While the researchers did adjust their analysis for this they say their impact “cannot be entirely excluded”.
Prof Linda Bauld, Cancer Research UK’s prevention expert, said: “It’s already known that eating a lot of these foods can lead to weight gain, and being overweight or obese can also increase your risk of cancer, so it’s hard to disentangle the effects of diet and weight.”
Overall she said the study was a “warning signal to us to have a healthy diet” but people should not worry about eating a bit of processed food “here and there” as long as they were getting plenty of fruit, vegetables and fibre.
Dr Ian Johnson, from the Quadram Institute in Norwich, said the study had “identified some rather weak associations”.
But he criticised the vagueness of the term ultra-processed.
He said: “The problem is that the definition of ultra-processed foods they have used is so broad and poorly defined that it is impossible to decide exactly what, if any, causal connections have been observed.”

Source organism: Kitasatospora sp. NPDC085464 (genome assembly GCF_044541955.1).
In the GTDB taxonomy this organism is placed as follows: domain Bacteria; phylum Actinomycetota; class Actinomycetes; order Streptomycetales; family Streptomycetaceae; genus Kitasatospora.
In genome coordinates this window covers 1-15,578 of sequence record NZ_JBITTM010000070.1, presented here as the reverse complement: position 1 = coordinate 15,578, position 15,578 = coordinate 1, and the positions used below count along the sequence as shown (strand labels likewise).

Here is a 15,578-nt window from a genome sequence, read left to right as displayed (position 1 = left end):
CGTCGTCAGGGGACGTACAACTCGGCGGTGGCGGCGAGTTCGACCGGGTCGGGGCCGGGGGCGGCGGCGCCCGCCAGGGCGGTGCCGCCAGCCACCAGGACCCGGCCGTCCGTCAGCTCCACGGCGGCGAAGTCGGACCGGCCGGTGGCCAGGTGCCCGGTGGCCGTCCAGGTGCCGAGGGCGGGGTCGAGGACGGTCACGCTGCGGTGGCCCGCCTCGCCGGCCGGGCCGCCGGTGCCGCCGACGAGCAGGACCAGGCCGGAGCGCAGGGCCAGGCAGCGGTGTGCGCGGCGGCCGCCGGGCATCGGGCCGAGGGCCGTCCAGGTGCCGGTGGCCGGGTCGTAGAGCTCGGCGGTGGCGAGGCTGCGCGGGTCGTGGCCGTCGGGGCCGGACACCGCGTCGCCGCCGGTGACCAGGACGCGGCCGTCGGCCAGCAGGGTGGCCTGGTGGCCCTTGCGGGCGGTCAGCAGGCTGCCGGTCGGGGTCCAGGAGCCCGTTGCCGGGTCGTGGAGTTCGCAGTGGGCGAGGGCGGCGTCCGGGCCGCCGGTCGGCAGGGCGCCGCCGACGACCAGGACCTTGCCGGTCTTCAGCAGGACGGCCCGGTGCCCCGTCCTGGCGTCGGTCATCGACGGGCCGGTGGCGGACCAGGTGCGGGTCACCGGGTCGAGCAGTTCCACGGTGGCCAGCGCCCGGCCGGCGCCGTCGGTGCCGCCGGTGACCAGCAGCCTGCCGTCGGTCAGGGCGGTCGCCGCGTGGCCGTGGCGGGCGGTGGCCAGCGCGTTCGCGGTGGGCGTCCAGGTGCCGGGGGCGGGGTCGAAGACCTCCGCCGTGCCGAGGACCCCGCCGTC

For Prof Tom Sanders at King’s College London, the definition of ultra-processed foods throws up too many quirks.
He said mass-produced bread would be classed as ultra-processed, but a home-made loaf or bread from a posh local bakery would not.
“This classification seems arbitrary and based on the premise that food produced industrially has a different nutritional and chemical composition from that produced in the home or by artisans. This is not the case,” Prof Sanders said.
Even the accompanying commentary in the British Medical Journal warned against jumping to conclusions.
Martin Lajous and Adriana Monge from the National Institute of Public Health in Mexico, warned “we are a long way from understanding the full implications of food processing for health and well-being”.
They said the study was simply “an initial insight”.